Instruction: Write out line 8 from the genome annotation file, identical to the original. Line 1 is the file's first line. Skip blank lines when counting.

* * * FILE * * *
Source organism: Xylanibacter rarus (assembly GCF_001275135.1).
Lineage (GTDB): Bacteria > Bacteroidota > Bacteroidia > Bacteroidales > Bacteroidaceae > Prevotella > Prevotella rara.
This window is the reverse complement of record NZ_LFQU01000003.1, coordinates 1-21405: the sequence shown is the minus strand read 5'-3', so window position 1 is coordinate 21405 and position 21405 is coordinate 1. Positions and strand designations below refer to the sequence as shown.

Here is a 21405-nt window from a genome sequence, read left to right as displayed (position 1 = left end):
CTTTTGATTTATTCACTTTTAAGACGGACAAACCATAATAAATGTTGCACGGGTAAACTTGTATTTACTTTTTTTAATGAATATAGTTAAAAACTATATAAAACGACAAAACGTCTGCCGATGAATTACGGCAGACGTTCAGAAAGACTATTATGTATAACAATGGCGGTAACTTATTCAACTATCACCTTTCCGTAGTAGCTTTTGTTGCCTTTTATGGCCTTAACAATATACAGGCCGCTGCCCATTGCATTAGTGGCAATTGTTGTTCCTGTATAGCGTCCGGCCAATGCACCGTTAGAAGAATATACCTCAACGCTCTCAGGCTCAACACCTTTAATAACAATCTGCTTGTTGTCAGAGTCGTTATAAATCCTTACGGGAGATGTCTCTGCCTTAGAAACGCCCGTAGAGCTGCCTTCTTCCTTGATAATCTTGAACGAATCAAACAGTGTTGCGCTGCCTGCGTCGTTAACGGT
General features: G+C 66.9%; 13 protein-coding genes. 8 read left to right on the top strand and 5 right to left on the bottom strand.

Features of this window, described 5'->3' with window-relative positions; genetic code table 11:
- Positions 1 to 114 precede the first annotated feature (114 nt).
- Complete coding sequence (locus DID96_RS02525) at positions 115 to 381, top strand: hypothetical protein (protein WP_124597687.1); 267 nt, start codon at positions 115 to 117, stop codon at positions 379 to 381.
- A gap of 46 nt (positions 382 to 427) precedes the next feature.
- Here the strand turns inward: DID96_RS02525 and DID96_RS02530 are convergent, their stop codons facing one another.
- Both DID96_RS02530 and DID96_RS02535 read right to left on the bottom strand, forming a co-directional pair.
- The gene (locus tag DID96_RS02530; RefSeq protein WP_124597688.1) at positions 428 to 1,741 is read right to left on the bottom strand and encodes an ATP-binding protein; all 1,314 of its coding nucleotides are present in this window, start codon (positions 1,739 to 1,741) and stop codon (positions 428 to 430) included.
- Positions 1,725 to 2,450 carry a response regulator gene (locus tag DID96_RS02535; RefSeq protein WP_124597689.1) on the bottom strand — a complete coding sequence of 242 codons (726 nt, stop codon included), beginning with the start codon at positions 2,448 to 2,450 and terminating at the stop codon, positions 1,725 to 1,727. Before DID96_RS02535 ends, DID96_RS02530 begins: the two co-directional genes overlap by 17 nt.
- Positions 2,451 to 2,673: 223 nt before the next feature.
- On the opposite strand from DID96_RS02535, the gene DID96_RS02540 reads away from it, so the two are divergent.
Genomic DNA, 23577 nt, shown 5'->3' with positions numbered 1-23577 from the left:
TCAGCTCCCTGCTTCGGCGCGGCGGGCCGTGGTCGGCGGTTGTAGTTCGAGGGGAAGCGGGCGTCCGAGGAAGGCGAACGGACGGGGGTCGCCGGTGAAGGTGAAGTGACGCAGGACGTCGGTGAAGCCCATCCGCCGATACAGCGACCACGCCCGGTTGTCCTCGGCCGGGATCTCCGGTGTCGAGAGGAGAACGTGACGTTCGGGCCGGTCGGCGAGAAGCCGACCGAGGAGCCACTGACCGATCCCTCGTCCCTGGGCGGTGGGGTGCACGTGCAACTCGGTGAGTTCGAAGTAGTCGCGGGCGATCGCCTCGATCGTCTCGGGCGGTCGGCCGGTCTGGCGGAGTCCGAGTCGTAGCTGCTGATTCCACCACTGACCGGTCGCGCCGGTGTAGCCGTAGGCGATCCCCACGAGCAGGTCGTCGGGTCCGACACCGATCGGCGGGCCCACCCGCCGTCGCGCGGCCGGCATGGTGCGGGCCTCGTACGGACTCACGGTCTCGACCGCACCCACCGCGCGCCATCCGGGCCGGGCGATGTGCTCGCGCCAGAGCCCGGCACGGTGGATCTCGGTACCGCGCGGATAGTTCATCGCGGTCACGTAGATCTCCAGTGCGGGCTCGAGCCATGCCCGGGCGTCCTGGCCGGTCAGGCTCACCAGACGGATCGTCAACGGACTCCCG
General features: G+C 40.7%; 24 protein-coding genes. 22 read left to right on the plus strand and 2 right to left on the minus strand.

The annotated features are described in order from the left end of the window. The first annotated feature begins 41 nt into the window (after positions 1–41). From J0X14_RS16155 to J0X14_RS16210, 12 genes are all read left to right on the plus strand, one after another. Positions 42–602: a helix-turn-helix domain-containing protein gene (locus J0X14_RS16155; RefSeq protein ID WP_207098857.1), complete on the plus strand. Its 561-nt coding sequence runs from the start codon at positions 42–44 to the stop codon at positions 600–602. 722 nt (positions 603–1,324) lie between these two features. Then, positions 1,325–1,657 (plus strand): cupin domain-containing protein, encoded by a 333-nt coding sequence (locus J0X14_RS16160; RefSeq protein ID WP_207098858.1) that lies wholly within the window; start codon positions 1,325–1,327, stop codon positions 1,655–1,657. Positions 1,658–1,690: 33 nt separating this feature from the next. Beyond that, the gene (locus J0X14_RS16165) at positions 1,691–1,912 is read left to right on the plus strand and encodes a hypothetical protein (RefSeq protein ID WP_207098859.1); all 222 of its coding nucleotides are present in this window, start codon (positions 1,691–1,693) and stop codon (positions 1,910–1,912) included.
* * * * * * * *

- Positions 1 to 114 precede the first annotated feature (114 nt).